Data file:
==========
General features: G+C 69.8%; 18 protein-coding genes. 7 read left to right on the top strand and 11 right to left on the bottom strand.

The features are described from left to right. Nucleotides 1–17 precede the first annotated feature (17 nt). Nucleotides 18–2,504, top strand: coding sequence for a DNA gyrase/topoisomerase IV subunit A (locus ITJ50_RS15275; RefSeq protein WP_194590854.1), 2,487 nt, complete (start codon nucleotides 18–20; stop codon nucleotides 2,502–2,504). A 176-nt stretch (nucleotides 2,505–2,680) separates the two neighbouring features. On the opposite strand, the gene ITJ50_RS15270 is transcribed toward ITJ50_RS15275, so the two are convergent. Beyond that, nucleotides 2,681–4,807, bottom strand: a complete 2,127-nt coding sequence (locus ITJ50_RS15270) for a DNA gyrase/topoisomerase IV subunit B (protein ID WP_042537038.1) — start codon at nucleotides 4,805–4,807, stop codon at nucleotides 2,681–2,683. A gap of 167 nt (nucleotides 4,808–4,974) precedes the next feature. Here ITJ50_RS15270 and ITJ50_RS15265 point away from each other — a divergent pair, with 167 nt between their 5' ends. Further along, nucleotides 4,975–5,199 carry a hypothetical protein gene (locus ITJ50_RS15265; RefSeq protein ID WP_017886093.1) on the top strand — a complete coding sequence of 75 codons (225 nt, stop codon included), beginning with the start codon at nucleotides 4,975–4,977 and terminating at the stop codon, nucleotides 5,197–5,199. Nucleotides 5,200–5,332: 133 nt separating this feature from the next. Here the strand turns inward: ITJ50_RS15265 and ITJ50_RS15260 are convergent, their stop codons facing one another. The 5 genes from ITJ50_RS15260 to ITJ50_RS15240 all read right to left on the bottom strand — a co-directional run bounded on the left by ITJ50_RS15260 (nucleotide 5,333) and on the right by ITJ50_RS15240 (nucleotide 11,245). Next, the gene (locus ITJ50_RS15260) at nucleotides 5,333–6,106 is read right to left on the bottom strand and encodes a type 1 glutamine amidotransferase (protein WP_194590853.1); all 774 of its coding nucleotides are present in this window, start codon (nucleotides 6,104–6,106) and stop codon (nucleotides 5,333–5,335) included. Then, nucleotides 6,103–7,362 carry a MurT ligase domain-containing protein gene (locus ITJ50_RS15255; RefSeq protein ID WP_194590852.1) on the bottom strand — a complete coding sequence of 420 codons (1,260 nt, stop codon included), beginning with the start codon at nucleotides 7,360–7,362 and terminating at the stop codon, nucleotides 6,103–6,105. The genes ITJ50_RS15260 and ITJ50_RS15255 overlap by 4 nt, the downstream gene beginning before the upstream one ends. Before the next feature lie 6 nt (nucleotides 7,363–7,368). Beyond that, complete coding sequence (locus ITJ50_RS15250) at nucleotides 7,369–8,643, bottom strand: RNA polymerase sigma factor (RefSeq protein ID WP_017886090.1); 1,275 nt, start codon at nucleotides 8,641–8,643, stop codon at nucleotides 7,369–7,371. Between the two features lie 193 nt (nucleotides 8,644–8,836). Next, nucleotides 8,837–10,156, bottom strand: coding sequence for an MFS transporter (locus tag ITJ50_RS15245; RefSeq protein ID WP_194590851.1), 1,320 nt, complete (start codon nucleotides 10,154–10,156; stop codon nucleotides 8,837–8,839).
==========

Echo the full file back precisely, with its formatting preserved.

General features: G+C 69.8%; 18 protein-coding genes. 7 read left to right on the top strand and 11 right to left on the bottom strand.

The features are described from left to right. Nucleotides 1–17 precede the first annotated feature (17 nt). Nucleotides 18–2,504, top strand: coding sequence for a DNA gyrase/topoisomerase IV subunit A (locus ITJ50_RS15275; RefSeq protein WP_194590854.1), 2,487 nt, complete (start codon nucleotides 18–20; stop codon nucleotides 2,502–2,504). A 176-nt stretch (nucleotides 2,505–2,680) separates the two neighbouring features. On the opposite strand, the gene ITJ50_RS15270 is transcribed toward ITJ50_RS15275, so the two are convergent. Beyond that, nucleotides 2,681–4,807, bottom strand: a complete 2,127-nt coding sequence (locus ITJ50_RS15270) for a DNA gyrase/topoisomerase IV subunit B (protein ID WP_042537038.1) — start codon at nucleotides 4,805–4,807, stop codon at nucleotides 2,681–2,683. A gap of 167 nt (nucleotides 4,808–4,974) precedes the next feature. Here ITJ50_RS15270 and ITJ50_RS15265 point away from each other — a divergent pair, with 167 nt between their 5' ends. Further along, nucleotides 4,975–5,199 carry a hypothetical protein gene (locus ITJ50_RS15265; RefSeq protein ID WP_017886093.1) on the top strand — a complete coding sequence of 75 codons (225 nt, stop codon included), beginning with the start codon at nucleotides 4,975–4,977 and terminating at the stop codon, nucleotides 5,197–5,199. Nucleotides 5,200–5,332: 133 nt separating this feature from the next. Here the strand turns inward: ITJ50_RS15265 and ITJ50_RS15260 are convergent, their stop codons facing one another. The 5 genes from ITJ50_RS15260 to ITJ50_RS15240 all read right to left on the bottom strand — a co-directional run bounded on the left by ITJ50_RS15260 (nucleotide 5,333) and on the right by ITJ50_RS15240 (nucleotide 11,245). Next, the gene (locus ITJ50_RS15260) at nucleotides 5,333–6,106 is read right to left on the bottom strand and encodes a type 1 glutamine amidotransferase (protein WP_194590853.1); all 774 of its coding nucleotides are present in this window, start codon (nucleotides 6,104–6,106) and stop codon (nucleotides 5,333–5,335) included. Then, nucleotides 6,103–7,362 carry a MurT ligase domain-containing protein gene (locus ITJ50_RS15255; RefSeq protein ID WP_194590852.1) on the bottom strand — a complete coding sequence of 420 codons (1,260 nt, stop codon included), beginning with the start codon at nucleotides 7,360–7,362 and terminating at the stop codon, nucleotides 6,103–6,105. The genes ITJ50_RS15260 and ITJ50_RS15255 overlap by 4 nt, the downstream gene beginning before the upstream one ends. Before the next feature lie 6 nt (nucleotides 7,363–7,368). Beyond that, complete coding sequence (locus ITJ50_RS15250) at nucleotides 7,369–8,643, bottom strand: RNA polymerase sigma factor (RefSeq protein ID WP_017886090.1); 1,275 nt, start codon at nucleotides 8,641–8,643, stop codon at nucleotides 7,369–7,371. Between the two features lie 193 nt (nucleotides 8,644–8,836). Next, nucleotides 8,837–10,156, bottom strand: coding sequence for an MFS transporter (locus tag ITJ50_RS15245; RefSeq protein ID WP_194590851.1), 1,320 nt, complete (start codon nucleotides 10,154–10,156; stop codon nucleotides 8,837–8,839).